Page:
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This Torts II exam, given on May 30, 1935, begins with the following question:
1. Defendant manufactures and sells its product known in the trade as ''Eskimo
Pie" to dealers to whom it also furnishes a small cake of dry ice, in a paper bag, for refrigeration. In replenishing a dealer's supply one morning, Defendant took the bag containing the dry ice which was left the previous day and threw it into the street. The bag contained a small block of unevaporated dry ice about one-half inch square. Plaintiff, age 6, and other children were playing nearby and saw "smoke" coming from the mouth of the bag. After removing the ice from the bag and playing with it for a time, Plaintiff put it into a citrate of magnesia bottle, partly filled with water, and clamped the lever top down and began to shake it. About then Plaintiff's sister, age 15, saw Plaintiff and, remembering that he had been cautioned against playing with bottles, ordered him to throw it away. He did not obey, and the sister came from the house and forcibly took the bottle which exploded in her hands seriously injuring Plaintiff and herself. Is Defendant liable to Plaintiff and his sister? (N.B. "Dry ice" is CO2 in solid form. At ordinary temperatures, CO2 is in gaseous state, but by applying pressure, it may be liquefied and in turn solidified. At normal temperatures, dry ice changes from solid to gas, and increasingly so when placed in water and agitated. In transition from solid to gas, its volume increases 500 times.)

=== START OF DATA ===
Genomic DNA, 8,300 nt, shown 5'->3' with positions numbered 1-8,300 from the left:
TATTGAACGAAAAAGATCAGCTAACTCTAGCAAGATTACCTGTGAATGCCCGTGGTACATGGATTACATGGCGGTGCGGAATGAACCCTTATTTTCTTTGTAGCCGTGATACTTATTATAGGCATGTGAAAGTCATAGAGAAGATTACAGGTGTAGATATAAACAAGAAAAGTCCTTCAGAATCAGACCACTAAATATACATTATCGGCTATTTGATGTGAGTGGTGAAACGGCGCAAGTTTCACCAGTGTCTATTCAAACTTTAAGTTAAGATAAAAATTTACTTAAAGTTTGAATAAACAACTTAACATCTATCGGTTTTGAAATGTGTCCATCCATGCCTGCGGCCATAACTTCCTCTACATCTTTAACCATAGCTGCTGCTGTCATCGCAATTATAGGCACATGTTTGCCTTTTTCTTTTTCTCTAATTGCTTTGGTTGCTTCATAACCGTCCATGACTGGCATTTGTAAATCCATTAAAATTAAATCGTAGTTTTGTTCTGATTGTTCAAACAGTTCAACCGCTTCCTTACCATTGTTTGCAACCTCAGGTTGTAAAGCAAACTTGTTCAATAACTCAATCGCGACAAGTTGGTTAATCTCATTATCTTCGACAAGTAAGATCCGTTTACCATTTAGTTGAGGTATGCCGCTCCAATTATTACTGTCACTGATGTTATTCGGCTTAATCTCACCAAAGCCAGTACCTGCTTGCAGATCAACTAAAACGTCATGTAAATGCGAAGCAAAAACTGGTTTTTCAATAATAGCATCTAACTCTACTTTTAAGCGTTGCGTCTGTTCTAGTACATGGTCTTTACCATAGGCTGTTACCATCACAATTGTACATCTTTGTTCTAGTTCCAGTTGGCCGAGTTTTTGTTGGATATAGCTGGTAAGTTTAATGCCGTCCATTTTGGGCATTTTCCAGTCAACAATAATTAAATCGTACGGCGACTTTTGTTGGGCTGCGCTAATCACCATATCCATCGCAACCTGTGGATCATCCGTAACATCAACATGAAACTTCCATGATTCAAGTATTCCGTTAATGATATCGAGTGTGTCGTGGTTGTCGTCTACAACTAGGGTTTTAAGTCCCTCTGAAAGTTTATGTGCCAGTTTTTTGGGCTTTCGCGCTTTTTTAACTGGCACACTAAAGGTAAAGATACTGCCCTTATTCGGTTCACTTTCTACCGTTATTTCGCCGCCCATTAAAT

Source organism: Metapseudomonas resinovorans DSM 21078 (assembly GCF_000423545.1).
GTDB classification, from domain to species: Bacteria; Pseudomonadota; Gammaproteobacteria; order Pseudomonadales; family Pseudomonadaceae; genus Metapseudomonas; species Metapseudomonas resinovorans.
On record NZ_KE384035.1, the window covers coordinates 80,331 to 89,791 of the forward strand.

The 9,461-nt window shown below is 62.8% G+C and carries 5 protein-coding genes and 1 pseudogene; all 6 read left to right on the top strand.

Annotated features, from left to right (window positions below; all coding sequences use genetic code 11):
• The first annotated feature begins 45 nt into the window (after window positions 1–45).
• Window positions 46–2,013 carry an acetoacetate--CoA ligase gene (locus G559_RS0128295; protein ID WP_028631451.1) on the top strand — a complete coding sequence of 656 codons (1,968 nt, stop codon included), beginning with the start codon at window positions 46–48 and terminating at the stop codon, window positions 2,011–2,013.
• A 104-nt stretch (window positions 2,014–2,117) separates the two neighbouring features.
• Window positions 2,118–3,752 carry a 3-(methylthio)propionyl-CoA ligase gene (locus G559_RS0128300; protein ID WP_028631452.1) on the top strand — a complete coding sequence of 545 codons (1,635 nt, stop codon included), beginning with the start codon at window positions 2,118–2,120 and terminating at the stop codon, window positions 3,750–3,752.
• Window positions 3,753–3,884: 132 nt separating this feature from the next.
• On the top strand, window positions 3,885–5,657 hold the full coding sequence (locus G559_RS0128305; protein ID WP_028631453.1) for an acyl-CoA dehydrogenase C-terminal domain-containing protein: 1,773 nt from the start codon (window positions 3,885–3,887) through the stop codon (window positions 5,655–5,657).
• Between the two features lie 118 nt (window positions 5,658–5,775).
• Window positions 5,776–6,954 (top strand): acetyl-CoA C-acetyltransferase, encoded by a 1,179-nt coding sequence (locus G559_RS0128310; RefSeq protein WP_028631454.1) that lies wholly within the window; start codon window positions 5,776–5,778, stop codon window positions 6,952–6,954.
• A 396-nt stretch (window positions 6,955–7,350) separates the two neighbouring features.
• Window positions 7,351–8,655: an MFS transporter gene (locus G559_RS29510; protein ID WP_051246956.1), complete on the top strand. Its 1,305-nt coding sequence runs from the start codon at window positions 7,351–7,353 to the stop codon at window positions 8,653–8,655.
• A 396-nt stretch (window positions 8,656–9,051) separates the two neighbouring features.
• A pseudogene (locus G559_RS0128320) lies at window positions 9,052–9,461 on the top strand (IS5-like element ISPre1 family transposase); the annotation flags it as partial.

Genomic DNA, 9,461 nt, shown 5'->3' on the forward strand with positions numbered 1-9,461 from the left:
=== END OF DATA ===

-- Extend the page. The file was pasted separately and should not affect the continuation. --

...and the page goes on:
University of Richmond, "T. C. Williams School of Law, University of Richmond: Torts II Exam, 30 May 1935" (1935). Archived Law School Exams. 61.